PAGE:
New Voices, New Rooms: SIBA Annual Meeting & Town Hall
The Southern Independent Booksellers Alliance held its annual meeting and town hall yesterday during the virtual New Voices, New Rooms conference, hosted in conjunction with the New Atlantic Independent Booksellers Association.
The annual meeting opened with a discussion of SIBA's membership and finances. Board president Kelly Justice (owner of Fountain Bookstore in Richmond, Va.) reported that the alliance began the year with 160 members. Because of the pandemic, SIBA made the decision to make membership free of charge. There are now 589 SIBA members. In total, she added, there were 856 registrants for the New Voices, New Rooms conference, with a total of 578 of those being booksellers. Looking ahead, she added, she hopes to have some kind of online component for all future shows.
On the subject of SIBA's finances, executive director Linda-Marie Barrett said the alliance spent a great deal of time reducing its budget in the face of a lack of income caused by the pandemic. She noted that while things may have started out dire, SIBA has "extricated ourselves from that," and is headed in an "excellent direction." The alliance did not have to dip into any emergency funds during the pandemic and Barrett added that they will actually be bringing in positive revenue from the NVNR show.
American Booksellers Association CEO Allison Hill and COO Joy Dallanegra-Sanger dropped into the discussion to give some updates on what the ABA has been doing. A major focus has been preparation for the fourth quarter: Hill noted that there will certainly be some challenges involving printing and shipping, but demand for books is expected to be high. The ABA has begun a "October Is the New December" campaign, encouraging shoppers to start their holiday shopping earlier than usual. The ABA is also continuing to lobby for another wave of small business relief but, as Hill remarked, Washington is a bit distracted at the moment.
In response to a question about a recent New York Times profile of Penguin Random House U.S. chief executive Madeline McIntosh that discussed some of PRH's direct-to-consumer capabilities, Hill said she had a "very lengthy meeting" with PRH recently and has invited the publisher to attend ABA's board meeting in October. She has made it very clear that there needs to be a conversation about PRH's relationship to independent bookstores that is "as transparent as possible." Hill noted that PRH has been surprised by some of the reactions to the article, and she was hopeful that this has "opened a door" for a more meaningful conversation.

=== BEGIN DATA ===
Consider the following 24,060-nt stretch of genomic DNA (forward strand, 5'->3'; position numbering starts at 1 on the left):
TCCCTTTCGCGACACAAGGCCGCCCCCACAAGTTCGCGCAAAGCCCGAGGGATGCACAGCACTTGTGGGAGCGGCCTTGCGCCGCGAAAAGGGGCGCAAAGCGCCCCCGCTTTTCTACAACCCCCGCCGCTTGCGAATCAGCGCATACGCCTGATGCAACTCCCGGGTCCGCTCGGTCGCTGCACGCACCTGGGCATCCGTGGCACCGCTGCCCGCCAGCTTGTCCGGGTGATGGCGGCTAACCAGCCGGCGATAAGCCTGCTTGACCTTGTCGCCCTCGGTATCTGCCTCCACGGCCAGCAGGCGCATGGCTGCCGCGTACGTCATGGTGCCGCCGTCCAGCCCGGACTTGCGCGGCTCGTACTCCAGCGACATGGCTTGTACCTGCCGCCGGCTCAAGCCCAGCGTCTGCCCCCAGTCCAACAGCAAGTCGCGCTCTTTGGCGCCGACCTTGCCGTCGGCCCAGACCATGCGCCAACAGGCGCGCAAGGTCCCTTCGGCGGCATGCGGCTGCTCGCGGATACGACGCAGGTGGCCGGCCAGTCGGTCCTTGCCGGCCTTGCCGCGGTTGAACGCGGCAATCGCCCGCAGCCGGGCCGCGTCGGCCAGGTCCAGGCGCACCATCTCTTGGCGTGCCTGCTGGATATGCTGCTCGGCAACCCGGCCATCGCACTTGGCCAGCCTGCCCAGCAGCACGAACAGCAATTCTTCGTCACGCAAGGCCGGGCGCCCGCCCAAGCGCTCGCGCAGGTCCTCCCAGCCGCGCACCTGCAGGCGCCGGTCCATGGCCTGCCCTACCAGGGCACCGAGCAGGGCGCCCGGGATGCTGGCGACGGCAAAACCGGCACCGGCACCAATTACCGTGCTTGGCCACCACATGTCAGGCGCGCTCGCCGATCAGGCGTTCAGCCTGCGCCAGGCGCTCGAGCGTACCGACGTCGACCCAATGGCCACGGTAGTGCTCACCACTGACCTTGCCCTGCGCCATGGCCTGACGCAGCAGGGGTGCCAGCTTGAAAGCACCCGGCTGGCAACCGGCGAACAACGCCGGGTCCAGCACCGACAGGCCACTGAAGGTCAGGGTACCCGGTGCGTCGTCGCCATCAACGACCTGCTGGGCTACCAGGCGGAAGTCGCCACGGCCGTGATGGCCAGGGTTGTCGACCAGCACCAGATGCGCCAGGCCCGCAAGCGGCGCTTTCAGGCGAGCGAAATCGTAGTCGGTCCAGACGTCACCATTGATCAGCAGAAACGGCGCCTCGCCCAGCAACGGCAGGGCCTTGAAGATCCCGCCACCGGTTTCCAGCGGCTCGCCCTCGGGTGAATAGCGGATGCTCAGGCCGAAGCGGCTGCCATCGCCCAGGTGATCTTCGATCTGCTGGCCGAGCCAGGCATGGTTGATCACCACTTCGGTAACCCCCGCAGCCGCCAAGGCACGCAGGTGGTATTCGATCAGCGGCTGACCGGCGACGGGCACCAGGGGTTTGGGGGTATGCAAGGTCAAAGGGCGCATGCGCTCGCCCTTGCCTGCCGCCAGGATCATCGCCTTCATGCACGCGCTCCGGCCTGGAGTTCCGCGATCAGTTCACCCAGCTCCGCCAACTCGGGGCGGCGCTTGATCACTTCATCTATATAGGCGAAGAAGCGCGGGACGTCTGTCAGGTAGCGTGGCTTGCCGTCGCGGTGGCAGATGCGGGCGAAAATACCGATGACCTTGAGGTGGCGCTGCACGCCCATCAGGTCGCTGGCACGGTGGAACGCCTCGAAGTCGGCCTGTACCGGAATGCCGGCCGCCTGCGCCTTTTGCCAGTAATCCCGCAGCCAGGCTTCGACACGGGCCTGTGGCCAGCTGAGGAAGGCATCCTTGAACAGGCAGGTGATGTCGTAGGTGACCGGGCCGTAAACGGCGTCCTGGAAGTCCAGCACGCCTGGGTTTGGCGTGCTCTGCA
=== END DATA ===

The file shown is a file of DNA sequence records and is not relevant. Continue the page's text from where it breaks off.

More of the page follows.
When asked about the status of Winter Institute, Hill answered that the ABA cannot fully announce plans due to ongoing negotiations with vendors. She could say, however, that booksellers can count on there being a virtual institute whether there is a physical one or not, and she advised against buying a plane ticket.
The biggest topic of discussion during the town hall portion of the meeting was shipment and delivery issues, particularly with Ingram. Many of the attending booksellers reported significant delays in shipments, as well as issues with damaged books. A number of booksellers said it has led them to placing more direct orders from publishers, though some attendees also reported problems with Simon & Schuster in particular.
Hill encouraged all booksellers to let the ABA or Ingram know when this occurs, adding that it could be as simple as shooting her an e-mail. Asked whether Bookshop.org orders receive priority during fulfillment, Hill said that Bookshop is not getting priority. However, the demand for direct-to-consumer shipping is much higher and there are staffing issues at many warehouses.
On the subject of SIBA's statement against racism and vow to confront implicit bias, Barrett said the staff and board took diversity and inclusion training in August and are reviewing the alliance's policies. SIBA wants to increase the number of BIPOC authors and illustrators represented in all of the alliance's programming and has doubled the size of its influencer group to bring in more diverse voices. During SIBA's next board meeting, the board will take a "very serious look" at changing policies related to diversity and inclusion, and they are working on reaching out to Black-owned member stores and trying to get them more involved. --Alex Mutter